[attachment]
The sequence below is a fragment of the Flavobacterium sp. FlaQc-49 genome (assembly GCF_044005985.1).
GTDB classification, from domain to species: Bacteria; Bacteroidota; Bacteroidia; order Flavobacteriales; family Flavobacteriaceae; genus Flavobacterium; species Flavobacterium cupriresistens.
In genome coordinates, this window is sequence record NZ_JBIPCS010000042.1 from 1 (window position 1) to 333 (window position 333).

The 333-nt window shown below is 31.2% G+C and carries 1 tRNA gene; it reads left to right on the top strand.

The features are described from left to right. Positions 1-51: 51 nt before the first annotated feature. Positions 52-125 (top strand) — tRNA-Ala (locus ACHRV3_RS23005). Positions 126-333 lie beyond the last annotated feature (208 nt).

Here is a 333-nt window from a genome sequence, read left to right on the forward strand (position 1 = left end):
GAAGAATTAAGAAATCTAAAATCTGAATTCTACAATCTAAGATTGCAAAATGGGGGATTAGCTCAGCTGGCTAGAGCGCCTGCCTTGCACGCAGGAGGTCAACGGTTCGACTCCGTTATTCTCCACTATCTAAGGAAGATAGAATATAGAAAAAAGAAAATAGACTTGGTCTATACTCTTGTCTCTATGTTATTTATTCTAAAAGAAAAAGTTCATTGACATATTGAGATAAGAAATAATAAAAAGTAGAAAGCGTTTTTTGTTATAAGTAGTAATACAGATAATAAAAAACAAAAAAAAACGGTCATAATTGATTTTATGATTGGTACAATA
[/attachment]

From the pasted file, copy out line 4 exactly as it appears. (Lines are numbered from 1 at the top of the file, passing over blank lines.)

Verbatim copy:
The 333-nt window shown below is 31.2% G+C and carries 1 tRNA gene; it reads left to right on the top strand.